As many as 25,000 people have been granted domicile certificates in Muslim-majority Indian administered Jammu and Kashmir since May 18, which local politicians believe is the beginning of disturbing demographic profile of the region. The awarding of domicile certificates to majority Hindus in Occupied Kashmir will lead to sever demographic changes in the region, which is hitherto majority Muslim.
India issues 25,000 "domicile certificates" to non-locals in disputed Kashmir, effectively allowing them to permanently settle in the regionhttps://t.co/Gw2hGHpCOE
— TRT World (@trtworld) June 26, 2020
The certificate, a sort of citizenship right, entitles a person to residency and government jobs in the region, which till last year was reserved only for the local population
Constitutional amendment enables Occupied Kashmir demographic changes
Last year on Aug. 5, when India revoked the semi-autonomous status of the region, it also scrapped the local special citizenship law, guaranteed under Article 35 (A) of the Indian Constitution.
The law was barring outsiders including Indian nationals from settling and claiming government jobs, to maintain the demographic balance.
On Friday, a picture of the domicile certificate issued to Navin Kumar Choudhary, a bureaucrat originally from the Indian state of Bihar, went viral on social media.
In April this year, amid the ongoing coronavirus lockdown, the government notified domicile laws making an unspecified number of outsiders eligible for residency and jobs.
According to the new law, any person who has lived in the region for 15 years, or has studied in the region for seven years and passed his class 10 or class 12 examination is eligible for domicile certificate.
Also, children of Indian government employees who have served in the state for 10 years are eligible to settle and claim local citizenship rights. The law applies even if the children have never lived in Kashmir.
Out of 66, top bureaucrats serving in the region, 38 are outsiders belonging to other Indian states. Many other outsiders serve in various central government institutions like banks, post offices telecommunication facilities, security institutions, and universities.
Occupied Kashmir demographic changes: Muslims to suffer
Kashmiri politicians across the divide have said the revocation of special citizenship rights was aimed at reversing the Muslim majority character of the region.
According to a census conducted by India in 2011, out of 12.5 million total population, Muslims comprise 68.31% and Hindus 28.43% in Jammu and Kashmir.
— Indus News (@indusdotnews) June 24, 2020
Speaking on the condition of anonymity, a government official said, since May 18, when the rules were notified, 33,000 persons had applied for the domicile certificates. Out of them, 25,000 persons have been granted citizenship rights, he said.
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As many as 32,000 applications were filed in 10 districts of the Hindu majority Jammu region. The highest number of 8,500 certificates has been issued in the Doda district, which has a delicate demographic balance, with Muslims comprising 53.81% and Hindus 45.76%.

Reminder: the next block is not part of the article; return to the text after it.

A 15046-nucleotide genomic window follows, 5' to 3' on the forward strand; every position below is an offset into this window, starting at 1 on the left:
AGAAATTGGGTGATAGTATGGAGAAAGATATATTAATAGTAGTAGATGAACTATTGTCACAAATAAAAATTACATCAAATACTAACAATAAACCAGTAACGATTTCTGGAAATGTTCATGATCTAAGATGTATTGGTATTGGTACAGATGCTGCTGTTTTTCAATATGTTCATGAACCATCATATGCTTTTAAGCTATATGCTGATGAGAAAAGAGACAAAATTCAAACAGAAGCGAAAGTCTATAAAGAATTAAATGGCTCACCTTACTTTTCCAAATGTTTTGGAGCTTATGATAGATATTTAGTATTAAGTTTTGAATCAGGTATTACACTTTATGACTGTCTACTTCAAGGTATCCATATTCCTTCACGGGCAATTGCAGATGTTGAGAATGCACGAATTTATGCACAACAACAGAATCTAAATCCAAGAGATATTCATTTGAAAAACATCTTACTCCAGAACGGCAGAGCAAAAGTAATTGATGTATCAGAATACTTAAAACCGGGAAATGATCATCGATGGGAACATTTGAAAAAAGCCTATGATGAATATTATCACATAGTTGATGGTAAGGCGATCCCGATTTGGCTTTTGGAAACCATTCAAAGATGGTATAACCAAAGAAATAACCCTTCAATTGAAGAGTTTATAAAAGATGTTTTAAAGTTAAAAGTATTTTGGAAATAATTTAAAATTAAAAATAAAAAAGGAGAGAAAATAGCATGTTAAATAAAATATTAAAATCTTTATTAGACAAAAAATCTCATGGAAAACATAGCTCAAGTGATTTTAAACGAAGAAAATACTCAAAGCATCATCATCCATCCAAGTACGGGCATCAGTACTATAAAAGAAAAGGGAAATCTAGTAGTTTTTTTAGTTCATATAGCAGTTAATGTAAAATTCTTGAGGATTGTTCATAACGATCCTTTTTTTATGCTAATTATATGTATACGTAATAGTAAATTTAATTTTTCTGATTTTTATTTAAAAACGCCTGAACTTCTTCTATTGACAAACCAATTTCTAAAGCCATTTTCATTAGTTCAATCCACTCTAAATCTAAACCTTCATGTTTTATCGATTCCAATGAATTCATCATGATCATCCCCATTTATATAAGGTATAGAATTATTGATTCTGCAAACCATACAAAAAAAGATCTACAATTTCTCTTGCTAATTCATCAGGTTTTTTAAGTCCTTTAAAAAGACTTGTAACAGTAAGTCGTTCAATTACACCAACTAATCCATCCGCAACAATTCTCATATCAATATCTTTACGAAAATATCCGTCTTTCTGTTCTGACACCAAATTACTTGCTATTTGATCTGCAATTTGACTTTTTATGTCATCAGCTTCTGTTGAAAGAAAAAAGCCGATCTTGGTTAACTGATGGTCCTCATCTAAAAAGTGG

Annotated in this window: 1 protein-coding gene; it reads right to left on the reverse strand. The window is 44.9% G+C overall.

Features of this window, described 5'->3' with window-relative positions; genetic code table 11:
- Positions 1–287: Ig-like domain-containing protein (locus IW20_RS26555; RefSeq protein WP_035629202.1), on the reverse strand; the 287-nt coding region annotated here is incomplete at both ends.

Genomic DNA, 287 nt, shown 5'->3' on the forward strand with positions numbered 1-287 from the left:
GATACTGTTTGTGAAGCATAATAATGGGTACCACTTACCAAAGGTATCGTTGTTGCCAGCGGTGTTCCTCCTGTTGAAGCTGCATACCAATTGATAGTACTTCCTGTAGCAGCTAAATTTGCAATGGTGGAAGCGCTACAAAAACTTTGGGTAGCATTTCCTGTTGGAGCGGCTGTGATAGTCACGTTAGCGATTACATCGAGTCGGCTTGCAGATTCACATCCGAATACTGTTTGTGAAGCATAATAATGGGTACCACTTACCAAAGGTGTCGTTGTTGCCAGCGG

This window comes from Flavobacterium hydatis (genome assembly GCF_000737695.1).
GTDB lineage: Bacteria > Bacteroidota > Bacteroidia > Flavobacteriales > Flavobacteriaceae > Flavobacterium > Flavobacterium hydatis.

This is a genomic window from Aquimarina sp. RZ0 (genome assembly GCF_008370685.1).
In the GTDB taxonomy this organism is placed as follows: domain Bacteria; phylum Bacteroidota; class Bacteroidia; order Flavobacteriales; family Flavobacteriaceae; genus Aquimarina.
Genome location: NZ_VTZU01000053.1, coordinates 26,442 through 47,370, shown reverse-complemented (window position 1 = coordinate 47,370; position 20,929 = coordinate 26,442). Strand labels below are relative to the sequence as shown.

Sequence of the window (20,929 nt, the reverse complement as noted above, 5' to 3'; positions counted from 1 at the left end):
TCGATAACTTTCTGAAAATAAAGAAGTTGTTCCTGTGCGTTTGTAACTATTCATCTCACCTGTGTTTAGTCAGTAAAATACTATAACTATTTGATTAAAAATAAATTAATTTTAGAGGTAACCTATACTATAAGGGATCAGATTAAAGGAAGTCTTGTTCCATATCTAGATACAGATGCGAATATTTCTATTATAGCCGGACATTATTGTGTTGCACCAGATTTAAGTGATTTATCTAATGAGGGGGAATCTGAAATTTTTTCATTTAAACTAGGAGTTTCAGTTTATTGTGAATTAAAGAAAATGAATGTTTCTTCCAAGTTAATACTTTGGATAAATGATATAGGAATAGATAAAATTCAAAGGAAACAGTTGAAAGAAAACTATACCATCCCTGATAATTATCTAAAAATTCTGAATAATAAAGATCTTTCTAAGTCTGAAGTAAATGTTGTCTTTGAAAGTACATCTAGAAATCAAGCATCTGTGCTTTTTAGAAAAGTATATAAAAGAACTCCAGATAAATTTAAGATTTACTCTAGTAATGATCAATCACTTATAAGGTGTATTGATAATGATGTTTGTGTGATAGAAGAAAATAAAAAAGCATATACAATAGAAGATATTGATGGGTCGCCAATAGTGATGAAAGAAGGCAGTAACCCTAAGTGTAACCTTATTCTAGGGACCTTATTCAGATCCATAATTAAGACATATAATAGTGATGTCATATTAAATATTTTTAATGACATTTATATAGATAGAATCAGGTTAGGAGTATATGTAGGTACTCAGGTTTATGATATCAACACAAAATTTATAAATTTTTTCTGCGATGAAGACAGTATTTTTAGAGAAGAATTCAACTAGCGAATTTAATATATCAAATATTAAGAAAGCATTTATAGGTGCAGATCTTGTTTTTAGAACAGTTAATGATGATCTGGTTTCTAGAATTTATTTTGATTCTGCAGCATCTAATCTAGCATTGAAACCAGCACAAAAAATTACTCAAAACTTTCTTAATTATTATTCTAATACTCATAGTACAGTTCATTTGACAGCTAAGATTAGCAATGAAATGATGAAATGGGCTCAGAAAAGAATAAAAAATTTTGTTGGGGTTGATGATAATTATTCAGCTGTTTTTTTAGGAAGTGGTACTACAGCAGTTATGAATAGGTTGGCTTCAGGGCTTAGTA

As many as 6,213 domicile certificates have been issued in Rajouri district, which has 62.71% Muslim population. Authorities have distributed 6,123 citizenship certificates in Poonch, a border district comprising 90.44% Muslim population.
In the Kashmir region, which is about 96.4% Muslim population, 435 certificates have been issued so far, out of the total 720 applications.
As of now, it is not clear how many outsiders, like Choudhary, have been issued domicile certificates. The 25,000 new citizens also include Hindu refugees, who had settled in the region at the time of partition of the sub-continent in 1947. They had migrated from territories, now part of Pakistan. But due to the state’s residency laws and special status they were not granted local citizenship rights.
Kashmir: troubled paradise
The latest surge in violence in the disputed Himalayan valley this year has left over 100 suspected Kashmiri militants dead. Some 72 militants have been killed since the coronavirus pandemic emerged in the region on March 20.
Kashmir, a Muslim-majority Himalayan region, is held by India and Pakistan in parts and claimed by both in full. A small sliver of Kashmir is also held by China. Since they were partitioned in 1947, the two countries have fought three wars – in 1948, 1965, and 1971 – two of them over Kashmir.
Some 70,000 people, mostly civilians, have died over the past 30 years in Indian-Occupied Kashmir, monitoring groups say.
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The fighting is between Indian soldiers – who number around 500,000 on the ground – and freedom fighters wanting either independence or union with Pakistan.
Clashes between security forces and militants – which often escalate as demonstrators gather – have been a near-daily occurrence since India launched “Operation All Out” after the death of charismatic freedom fighter Burhan Wani in 2016.
Also, in the Siachen Glacier region in northern Kashmir, Indian and Pakistani troops have fought intermittently since 1984. A ceasefire took effect in 2003. Some Kashmiri groups in Jammu and Kashmir have been fighting Indian rule for independence or for unification with neighboring Pakistan. According to several human rights groups, thousands have been killed in the conflict since 1989.
Anadolu with additional input by GVS News Desk
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